Intermediate System-to-Intermediate System Protocol (IS-IS Protocol)
Last Updated: May 1, 2013
Definition - What does Intermediate System-to-Intermediate System Protocol (IS-IS Protocol) mean?
Intermediate System-to-Intermediate System Protocol (IS-IS protocol) is an Interior Gateway Protocol that uses packet-switched networks to support efficient autonomous system routing for Internet service providers and large enterprises.
IS-IS was originally defined by the International Organization for Standardization and International Electrotechnical Commission as ISO/IEC 10589:2002. The Internet Engineering Task Force (IETF) also published IS-IS as RFC 1142.
IS-IS is also known as integrated IS-IS.
Techopedia explains Intermediate System-to-Intermediate System Protocol (IS-IS Protocol)
IS-IS is based on the OSI model and assigns IS-IS nework router addresses to facilitate routing, bandwidth scalability and convergence. Routers build link state packets (LSP) based on local IS-IS interfaces and adjacent router prefixes. The routers flood LSPs to adjacent routers, and packets are encapsulated in the data link layer. IS-IS then adapts to Internet Protocol data transfer.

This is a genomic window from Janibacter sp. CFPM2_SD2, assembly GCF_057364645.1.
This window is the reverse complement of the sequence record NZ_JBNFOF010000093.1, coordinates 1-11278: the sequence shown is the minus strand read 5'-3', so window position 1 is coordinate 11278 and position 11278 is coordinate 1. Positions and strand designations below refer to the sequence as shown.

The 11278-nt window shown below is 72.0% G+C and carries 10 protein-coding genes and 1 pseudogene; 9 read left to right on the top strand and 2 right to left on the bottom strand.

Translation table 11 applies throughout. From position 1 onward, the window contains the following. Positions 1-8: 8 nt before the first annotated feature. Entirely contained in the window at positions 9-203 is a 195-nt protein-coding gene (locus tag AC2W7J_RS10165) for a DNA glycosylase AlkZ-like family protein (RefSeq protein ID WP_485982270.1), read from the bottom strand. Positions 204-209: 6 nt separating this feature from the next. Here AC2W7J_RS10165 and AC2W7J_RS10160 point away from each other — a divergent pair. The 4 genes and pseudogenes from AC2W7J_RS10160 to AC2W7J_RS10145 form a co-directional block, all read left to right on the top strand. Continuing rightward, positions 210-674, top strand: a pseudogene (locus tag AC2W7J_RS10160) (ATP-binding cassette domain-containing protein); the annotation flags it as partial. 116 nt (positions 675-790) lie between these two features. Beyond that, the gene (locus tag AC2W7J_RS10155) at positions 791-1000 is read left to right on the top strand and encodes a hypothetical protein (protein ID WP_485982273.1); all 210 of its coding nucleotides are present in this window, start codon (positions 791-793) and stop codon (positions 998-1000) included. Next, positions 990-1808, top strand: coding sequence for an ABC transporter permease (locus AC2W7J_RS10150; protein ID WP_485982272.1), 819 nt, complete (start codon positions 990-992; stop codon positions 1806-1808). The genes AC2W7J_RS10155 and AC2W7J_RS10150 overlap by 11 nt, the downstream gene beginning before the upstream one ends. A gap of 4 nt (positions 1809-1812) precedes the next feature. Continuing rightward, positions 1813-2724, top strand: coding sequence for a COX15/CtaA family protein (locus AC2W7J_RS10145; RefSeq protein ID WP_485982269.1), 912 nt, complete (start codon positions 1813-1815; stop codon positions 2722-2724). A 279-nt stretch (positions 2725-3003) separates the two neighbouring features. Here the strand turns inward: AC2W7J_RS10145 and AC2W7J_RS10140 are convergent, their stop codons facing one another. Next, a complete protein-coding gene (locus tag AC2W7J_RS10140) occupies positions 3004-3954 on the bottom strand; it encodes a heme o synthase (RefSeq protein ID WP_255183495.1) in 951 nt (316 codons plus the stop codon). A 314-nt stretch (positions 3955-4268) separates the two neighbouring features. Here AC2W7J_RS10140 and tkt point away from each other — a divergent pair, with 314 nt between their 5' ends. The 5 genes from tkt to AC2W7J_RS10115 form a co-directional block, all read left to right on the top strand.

Key IS-IS features include:
Flexible timer tuning
Rapid LSP data flooding
IS-IS routing components include a routing database that holds link state and forwarding databases, as well as the following four processes:
Receive: Includes data entry point (user/routing data, error reports, control packets), forwarding process user data, and error reports and update process routing data and control packets.
Update: Generates local LSPs flooded to adjacent routers and receives processes; forwards LSPs from adjacent routers.
Decision: Runs the open-shortest-path-first algorithm based on the LSP database and creates the forwarding database. Next hop information and equal cost path sets create load balancing adjacency sets.
Forward: Compiles received LSPs. Forwarding database transmits LSPs to destination points. Redirects load sharing and generates error reports.